I'm not sure the move from 16 to 17 inches was worth 4 feet of turning radius. :surprise:
  • ateixeiraateixeira Posts: 72,587
    The new tire is wider but also a lot taller. So the overall diamater grew a lot. Think about when you turn the steering wheel all the way left or right - they need clearance in the tire wells for those big tires (and for the full suspension travel).

    They probably could not go with small tires because they wouldn't have had much ground clearance.

    The old one had a great turning radius, very tight. Not any more.

  • I've been thinking, too.. ;)

    The new model sits a little lower, with a lower step-in height... This might contribute to the increased turning radius even more than the larger tires... reducing room in the wheel wells, even more.. (and, improving handling vis the lower COG).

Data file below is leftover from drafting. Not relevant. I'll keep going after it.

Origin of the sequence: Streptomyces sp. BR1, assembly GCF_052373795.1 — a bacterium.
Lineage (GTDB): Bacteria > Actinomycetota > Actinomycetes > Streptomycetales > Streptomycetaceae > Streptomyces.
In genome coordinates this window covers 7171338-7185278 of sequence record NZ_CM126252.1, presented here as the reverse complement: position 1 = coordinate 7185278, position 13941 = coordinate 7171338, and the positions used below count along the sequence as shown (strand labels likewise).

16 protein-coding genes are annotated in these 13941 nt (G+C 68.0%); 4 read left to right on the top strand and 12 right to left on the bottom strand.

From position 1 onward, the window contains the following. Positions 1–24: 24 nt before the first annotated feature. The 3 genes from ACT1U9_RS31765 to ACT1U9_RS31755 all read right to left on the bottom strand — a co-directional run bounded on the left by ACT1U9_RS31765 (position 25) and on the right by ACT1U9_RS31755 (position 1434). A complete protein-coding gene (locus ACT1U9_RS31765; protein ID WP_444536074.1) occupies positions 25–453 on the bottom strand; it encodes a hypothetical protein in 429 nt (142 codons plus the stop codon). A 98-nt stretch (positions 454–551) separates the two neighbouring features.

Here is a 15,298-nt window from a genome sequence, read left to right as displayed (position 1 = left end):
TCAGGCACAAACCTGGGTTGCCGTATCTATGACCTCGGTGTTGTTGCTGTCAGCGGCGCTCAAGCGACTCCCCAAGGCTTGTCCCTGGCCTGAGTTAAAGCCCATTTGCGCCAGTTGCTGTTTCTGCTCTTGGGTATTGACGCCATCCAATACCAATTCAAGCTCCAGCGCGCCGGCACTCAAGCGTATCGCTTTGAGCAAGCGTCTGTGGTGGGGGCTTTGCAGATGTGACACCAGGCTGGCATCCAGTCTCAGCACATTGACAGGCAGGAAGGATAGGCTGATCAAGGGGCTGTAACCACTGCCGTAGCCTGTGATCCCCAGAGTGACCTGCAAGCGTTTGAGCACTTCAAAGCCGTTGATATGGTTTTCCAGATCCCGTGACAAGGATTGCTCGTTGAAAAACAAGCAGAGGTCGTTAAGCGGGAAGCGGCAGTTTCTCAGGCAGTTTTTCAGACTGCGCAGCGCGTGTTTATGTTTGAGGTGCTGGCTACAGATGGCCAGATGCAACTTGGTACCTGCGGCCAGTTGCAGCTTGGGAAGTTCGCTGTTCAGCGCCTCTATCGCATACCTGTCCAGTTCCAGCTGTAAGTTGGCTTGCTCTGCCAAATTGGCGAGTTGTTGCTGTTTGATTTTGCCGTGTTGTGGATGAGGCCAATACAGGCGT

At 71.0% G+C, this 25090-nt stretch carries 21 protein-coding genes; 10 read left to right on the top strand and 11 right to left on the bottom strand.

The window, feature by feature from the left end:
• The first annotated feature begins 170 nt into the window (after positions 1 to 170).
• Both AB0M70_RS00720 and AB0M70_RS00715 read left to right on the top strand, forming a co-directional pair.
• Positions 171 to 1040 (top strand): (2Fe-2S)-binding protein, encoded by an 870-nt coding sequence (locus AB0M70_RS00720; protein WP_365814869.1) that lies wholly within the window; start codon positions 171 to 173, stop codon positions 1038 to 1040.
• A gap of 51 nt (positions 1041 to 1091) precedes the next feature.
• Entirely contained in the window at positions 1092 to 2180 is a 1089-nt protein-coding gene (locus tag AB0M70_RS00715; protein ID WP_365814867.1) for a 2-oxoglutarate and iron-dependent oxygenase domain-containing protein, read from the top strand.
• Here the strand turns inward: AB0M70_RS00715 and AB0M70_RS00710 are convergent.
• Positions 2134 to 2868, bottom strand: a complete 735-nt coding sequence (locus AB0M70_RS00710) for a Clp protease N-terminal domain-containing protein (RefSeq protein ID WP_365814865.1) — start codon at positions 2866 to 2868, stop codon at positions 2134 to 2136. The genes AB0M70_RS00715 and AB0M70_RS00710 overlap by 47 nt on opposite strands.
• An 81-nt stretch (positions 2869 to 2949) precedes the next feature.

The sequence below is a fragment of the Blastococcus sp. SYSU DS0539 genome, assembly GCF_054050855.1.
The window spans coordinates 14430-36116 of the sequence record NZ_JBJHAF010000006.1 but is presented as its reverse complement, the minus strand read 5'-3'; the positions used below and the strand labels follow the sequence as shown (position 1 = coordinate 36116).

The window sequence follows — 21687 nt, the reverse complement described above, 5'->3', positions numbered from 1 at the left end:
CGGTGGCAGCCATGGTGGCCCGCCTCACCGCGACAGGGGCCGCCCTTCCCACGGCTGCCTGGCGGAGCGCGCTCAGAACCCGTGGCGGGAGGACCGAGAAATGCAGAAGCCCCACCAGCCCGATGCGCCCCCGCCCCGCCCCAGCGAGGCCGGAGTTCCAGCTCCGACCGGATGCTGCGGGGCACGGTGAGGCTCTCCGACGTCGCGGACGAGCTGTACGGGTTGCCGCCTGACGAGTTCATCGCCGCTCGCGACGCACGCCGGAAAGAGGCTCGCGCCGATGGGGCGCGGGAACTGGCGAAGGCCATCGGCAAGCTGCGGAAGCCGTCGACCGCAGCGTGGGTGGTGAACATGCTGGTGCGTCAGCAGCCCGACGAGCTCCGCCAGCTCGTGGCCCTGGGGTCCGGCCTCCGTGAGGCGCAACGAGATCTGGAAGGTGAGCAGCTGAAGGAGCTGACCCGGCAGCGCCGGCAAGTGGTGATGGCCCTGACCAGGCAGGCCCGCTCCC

Moderator - Prices Paid, Lease Questions, SUVs

  • varmintvarmint Posts: 6,326
    "FWIW, I think the 2.4l is fine. But I'm saying that if enough people ask for more, Honda will offer it."

    See, I'm not sure that's true. It takes more than just demand for a V6. There must also be a decrease in demand for the I4. Until they start losing sales, Honda doesn't have much incentive to change.

    For that matter, I expect we'll see a nose job long before we see a V6.
  • rshollandrsholland Posts: 19,652
    Well, I wouldn't go that far...